(In)habitation: Musical Settings Of Margaret Atwood

(In)habitation: Musical Settings Of Margaret Atwood (AmazonArkiv Music), performed by soprano Eileen Strempel and pianist Sylvie Beaudette, focuses on settings of Margaret Atwood poems by American women composers. It includes the premiere recording of Lori’s Orange Afternoon Lover cycle.

“Lori Laitman’s trilogy Orange Afternoon Lover is a delight from start to finish, although there is palpable pain in the first song, “Against Still Life.”…The original poem is searing enough, but Laitman’s music puts flesh on the bone in remarkable fashion. In stark contrast, “I Was Reading A Scientific Article” features the amorous outpouring of someone who is clearly more comfortable in the realm of scientific jargon, with what sounds like the bubbling of test tubes in the intricate accompaniment. The third poem, “I Am Sitting On The Edge,” explores emotional fragility with discerning sensitivity, and Laitman’s simple choice of repeating the poem’s opening line at the end is a surprisingly strong statement in itself. It is not every composer who knows how to use a simple gesture to powerful effect, but Laitman is such a master composer.” (The Journal of Singing)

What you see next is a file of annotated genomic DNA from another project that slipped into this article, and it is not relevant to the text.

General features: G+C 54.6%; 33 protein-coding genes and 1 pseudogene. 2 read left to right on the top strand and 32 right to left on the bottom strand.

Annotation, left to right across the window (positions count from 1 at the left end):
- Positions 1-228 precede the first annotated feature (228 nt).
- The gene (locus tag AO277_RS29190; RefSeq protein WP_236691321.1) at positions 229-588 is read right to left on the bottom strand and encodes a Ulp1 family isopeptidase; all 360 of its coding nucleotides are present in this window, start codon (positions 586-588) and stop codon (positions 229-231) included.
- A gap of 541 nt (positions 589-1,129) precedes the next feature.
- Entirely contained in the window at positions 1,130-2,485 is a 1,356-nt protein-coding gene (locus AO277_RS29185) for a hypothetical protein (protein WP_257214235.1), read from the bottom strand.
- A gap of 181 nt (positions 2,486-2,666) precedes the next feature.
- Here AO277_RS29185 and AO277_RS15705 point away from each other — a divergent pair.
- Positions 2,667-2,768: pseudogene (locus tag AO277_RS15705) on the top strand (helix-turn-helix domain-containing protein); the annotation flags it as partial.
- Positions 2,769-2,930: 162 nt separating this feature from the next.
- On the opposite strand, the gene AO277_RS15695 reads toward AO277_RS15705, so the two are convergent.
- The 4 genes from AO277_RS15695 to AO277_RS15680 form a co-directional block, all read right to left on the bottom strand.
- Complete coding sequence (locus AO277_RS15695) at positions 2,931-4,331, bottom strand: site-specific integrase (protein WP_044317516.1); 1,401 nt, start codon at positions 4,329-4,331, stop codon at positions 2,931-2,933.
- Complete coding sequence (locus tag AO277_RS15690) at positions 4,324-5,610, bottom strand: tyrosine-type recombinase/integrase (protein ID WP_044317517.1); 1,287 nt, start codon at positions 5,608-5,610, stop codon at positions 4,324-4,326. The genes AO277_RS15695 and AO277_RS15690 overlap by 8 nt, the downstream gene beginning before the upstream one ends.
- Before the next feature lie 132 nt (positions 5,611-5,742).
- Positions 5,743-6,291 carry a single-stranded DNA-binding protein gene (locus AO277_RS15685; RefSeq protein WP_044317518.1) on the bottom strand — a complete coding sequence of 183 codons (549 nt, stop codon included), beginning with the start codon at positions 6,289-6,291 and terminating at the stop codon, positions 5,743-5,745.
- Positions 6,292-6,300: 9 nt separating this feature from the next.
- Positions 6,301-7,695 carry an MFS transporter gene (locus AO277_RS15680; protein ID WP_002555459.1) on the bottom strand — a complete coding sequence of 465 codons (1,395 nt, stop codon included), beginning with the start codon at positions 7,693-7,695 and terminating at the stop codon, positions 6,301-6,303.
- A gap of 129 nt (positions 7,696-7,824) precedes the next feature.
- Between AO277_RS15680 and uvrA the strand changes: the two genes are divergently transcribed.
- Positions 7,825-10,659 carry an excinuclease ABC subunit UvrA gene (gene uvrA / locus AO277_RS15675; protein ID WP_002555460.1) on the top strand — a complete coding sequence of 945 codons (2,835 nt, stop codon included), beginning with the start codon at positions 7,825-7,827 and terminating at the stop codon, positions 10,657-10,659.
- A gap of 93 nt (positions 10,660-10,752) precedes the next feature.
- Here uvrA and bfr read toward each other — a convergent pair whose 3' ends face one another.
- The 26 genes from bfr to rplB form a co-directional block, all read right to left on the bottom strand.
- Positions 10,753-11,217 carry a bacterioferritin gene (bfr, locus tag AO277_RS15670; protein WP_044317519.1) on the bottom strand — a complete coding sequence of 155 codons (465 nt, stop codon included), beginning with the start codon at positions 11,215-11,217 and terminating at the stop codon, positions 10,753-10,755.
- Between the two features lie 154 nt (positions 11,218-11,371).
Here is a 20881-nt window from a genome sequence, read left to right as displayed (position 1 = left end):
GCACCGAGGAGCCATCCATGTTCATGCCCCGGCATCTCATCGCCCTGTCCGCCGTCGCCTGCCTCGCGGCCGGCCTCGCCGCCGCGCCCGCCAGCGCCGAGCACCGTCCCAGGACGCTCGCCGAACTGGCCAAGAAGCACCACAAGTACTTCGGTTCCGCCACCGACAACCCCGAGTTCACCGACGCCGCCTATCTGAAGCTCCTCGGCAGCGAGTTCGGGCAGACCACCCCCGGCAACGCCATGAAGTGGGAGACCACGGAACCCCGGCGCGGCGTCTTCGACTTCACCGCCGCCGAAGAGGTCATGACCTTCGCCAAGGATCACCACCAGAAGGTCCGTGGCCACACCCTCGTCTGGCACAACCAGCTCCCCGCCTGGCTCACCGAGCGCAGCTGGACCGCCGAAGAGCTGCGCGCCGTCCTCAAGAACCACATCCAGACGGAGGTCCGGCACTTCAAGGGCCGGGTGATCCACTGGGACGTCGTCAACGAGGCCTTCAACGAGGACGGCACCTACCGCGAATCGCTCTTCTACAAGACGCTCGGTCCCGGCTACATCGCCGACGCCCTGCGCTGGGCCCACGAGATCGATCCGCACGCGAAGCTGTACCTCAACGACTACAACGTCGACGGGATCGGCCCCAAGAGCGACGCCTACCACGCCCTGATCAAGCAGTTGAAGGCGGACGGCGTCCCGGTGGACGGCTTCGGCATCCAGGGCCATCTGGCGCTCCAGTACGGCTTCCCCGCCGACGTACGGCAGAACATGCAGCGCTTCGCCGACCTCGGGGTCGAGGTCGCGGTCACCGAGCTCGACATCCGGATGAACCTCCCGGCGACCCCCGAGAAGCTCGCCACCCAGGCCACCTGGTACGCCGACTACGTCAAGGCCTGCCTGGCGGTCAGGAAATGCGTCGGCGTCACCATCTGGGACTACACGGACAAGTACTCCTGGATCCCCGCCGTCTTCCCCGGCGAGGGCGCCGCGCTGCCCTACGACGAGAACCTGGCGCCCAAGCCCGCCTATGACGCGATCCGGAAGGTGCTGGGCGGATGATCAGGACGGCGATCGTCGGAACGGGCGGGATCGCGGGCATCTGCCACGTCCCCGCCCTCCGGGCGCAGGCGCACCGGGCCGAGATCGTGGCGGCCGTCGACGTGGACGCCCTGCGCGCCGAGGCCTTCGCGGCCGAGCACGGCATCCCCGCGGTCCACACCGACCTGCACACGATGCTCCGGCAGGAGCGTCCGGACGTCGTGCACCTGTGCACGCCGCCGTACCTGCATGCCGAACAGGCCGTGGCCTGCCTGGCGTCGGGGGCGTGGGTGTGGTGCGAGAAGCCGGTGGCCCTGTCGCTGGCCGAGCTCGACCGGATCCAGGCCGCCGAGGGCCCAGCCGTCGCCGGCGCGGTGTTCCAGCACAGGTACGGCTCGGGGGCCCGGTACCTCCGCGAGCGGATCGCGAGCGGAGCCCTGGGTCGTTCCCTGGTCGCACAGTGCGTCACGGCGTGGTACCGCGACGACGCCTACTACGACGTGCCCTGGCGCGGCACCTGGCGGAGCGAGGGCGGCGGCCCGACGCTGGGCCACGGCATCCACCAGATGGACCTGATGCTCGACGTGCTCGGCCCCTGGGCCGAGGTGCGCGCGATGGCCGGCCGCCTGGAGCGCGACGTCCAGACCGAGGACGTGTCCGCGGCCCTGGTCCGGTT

“Lori Laitman chooses first-person narrative texts for the three songs of Orange Afternoon Lover. They are also among the longest and most complex of the Margaret Atwood poems that appear on this compilation. It is no surprise that the image of “crack your skull like a walnut, split it like a pumpkin” from Atwood’s Against Still Life is rendered by Laitman in such a way that it retains incongruous shock value while avoiding derailment of the narrative. Likewise, her setting of the dubiously titled “I Was Reading a Scientific Article” is as buoyantly lyrical and whimsical as any of her many fine Dickinson songs. Although this self-described “accidental song composer” has been compared to Ned Rorem, Orange Afternoon Lover suggests she has much more in common with Samuel Barber by virtue of the sumptuous vocal lines and uncanny ability to craft Atwood’s free verse prose so well that it sings like poetry.” (Journal of the Society for American Music)